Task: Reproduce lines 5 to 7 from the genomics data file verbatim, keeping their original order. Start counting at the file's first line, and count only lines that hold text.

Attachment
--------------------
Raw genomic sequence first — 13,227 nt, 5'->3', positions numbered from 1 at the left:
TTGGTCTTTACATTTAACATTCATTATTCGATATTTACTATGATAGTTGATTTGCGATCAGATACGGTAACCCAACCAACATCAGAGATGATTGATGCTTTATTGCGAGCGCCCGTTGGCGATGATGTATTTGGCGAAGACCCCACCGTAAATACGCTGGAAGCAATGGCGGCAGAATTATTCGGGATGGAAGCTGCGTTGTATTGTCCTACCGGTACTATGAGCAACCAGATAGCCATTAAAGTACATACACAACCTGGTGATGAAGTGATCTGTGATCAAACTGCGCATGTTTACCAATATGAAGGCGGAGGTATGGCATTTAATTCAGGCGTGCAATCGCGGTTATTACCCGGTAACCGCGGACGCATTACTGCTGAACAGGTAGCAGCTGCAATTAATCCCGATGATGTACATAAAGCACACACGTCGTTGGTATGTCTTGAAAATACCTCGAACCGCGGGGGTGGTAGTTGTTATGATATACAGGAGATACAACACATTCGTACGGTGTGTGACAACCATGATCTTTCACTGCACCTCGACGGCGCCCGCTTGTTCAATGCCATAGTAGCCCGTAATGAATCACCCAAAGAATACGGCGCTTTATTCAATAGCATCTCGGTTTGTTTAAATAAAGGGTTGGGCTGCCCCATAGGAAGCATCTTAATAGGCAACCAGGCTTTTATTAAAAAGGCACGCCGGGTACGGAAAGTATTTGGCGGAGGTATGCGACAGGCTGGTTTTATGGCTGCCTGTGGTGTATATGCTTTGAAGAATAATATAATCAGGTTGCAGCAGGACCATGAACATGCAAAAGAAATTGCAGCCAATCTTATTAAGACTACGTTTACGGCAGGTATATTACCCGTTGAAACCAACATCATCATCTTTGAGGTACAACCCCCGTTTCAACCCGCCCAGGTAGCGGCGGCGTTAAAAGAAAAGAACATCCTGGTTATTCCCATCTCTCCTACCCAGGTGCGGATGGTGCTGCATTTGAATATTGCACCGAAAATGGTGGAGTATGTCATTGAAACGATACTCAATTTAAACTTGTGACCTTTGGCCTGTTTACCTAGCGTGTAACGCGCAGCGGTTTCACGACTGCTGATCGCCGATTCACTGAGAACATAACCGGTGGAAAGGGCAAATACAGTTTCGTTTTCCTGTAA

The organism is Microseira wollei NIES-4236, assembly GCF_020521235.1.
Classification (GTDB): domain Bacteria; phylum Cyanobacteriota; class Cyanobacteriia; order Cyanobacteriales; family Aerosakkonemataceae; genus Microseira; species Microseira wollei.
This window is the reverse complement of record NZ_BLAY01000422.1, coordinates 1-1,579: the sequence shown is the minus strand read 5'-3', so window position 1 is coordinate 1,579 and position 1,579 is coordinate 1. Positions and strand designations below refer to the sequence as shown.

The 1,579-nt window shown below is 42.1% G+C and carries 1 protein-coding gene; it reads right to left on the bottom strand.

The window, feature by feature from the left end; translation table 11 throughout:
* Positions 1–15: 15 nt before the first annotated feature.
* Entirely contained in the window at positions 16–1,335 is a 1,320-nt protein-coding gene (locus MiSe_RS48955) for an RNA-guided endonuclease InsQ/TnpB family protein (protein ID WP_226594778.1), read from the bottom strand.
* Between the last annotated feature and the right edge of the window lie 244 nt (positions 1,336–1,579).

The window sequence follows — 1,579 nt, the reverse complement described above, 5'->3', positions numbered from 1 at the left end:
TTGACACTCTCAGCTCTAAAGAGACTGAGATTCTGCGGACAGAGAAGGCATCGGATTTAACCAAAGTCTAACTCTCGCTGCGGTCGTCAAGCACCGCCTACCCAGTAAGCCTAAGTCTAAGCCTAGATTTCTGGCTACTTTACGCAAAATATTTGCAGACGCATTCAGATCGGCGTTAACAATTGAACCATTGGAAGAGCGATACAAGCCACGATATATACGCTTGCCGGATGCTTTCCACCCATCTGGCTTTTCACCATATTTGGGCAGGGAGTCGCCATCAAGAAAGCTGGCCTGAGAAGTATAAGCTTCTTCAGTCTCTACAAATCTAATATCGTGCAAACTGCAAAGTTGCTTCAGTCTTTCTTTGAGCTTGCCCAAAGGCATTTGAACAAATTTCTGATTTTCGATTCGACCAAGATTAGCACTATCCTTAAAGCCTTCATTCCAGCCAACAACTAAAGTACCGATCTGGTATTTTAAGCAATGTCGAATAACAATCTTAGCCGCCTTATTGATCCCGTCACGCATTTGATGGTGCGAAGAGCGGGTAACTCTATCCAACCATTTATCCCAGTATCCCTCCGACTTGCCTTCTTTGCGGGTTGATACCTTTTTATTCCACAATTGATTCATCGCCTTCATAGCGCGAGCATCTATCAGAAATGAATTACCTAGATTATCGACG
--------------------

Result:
This window is the reverse complement of record NZ_BLAY01000422.1, coordinates 1-1,579: the sequence shown is the minus strand read 5'-3', so window position 1 is coordinate 1,579 and position 1,579 is coordinate 1. Positions and strand designations below refer to the sequence as shown.

The 1,579-nt window shown below is 42.1% G+C and carries 1 protein-coding gene; it reads right to left on the bottom strand.

The window, feature by feature from the left end; translation table 11 throughout: